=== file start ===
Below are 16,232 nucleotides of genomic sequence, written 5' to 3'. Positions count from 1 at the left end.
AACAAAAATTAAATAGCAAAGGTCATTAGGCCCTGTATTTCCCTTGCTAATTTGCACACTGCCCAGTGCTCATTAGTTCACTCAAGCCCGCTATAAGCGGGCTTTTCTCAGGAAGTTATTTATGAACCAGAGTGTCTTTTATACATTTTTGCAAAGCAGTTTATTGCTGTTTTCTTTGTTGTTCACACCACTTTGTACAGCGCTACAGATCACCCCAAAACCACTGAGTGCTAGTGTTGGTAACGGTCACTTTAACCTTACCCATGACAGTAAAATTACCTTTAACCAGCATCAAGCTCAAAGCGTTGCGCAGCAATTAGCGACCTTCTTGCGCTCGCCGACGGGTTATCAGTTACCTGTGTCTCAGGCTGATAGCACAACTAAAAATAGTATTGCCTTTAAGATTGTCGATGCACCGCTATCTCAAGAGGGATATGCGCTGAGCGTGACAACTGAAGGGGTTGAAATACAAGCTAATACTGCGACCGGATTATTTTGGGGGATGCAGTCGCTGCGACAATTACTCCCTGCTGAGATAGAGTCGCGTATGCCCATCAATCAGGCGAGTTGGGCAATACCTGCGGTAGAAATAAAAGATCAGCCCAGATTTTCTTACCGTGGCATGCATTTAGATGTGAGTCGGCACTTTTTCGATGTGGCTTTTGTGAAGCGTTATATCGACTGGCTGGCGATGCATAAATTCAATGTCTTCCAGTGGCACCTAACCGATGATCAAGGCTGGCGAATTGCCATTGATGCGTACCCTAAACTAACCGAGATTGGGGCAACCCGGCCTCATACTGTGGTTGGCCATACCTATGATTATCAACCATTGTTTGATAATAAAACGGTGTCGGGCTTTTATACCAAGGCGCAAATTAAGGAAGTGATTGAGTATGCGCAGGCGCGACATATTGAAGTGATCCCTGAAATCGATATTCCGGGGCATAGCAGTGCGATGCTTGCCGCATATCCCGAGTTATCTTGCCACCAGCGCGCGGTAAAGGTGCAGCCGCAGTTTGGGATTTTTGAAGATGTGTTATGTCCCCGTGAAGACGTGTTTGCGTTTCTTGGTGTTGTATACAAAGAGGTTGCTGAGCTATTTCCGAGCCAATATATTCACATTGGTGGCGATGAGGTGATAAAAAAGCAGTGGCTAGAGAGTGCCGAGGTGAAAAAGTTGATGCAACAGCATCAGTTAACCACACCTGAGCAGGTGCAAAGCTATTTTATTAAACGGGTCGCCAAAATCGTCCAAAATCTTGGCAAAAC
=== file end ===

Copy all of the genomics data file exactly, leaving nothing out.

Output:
Below are 16,232 nucleotides of genomic sequence, written 5' to 3'. Positions count from 1 at the left end.
AACAAAAATTAAATAGCAAAGGTCATTAGGCCCTGTATTTCCCTTGCTAATTTGCACACTGCCCAGTGCTCATTAGTTCACTCAAGCCCGCTATAAGCGGGCTTTTCTCAGGAAGTTATTTATGAACCAGAGTGTCTTTTATACATTTTTGCAAAGCAGTTTATTGCTGTTTTCTTTGTTGTTCACACCACTTTGTACAGCGCTACAGATCACCCCAAAACCACTGAGTGCTAGTGTTGGTAACGGTCACTTTAACCTTACCCATGACAGTAAAATTACCTTTAACCAGCATCAAGCTCAAAGCGTTGCGCAGCAATTAGCGACCTTCTTGCGCTCGCCGACGGGTTATCAGTTACCTGTGTCTCAGGCTGATAGCACAACTAAAAATAGTATTGCCTTTAAGATTGTCGATGCACCGCTATCTCAAGAGGGATATGCGCTGAGCGTGACAACTGAAGGGGTTGAAATACAAGCTAATACTGCGACCGGATTATTTTGGGGGATGCAGTCGCTGCGACAATTACTCCCTGCTGAGATAGAGTCGCGTATGCCCATCAATCAGGCGAGTTGGGCAATACCTGCGGTAGAAATAAAAGATCAGCCCAGATTTTCTTACCGTGGCATGCATTTAGATGTGAGTCGGCACTTTTTCGATGTGGCTTTTGTGAAGCGTTATATCGACTGGCTGGCGATGCATAAATTCAATGTCTTCCAGTGGCACCTAACCGATGATCAAGGCTGGCGAATTGCCATTGATGCGTACCCTAAACTAACCGAGATTGGGGCAACCCGGCCTCATACTGTGGTTGGCCATACCTATGATTATCAACCATTGTTTGATAATAAAACGGTGTCGGGCTTTTATACCAAGGCGCAAATTAAGGAAGTGATTGAGTATGCGCAGGCGCGACATATTGAAGTGATCCCTGAAATCGATATTCCGGGGCATAGCAGTGCGATGCTTGCCGCATATCCCGAGTTATCTTGCCACCAGCGCGCGGTAAAGGTGCAGCCGCAGTTTGGGATTTTTGAAGATGTGTTATGTCCCCGTGAAGACGTGTTTGCGTTTCTTGGTGTTGTATACAAAGAGGTTGCTGAGCTATTTCCGAGCCAATATATTCACATTGGTGGCGATGAGGTGATAAAAAAGCAGTGGCTAGAGAGTGCCGAGGTGAAAAAGTTGATGCAACAGCATCAGTTAACCACACCTGAGCAGGTGCAAAGCTATTTTATTAAACGGGTCGCCAAAATCGTCCAAAATCTTGGCAAAAC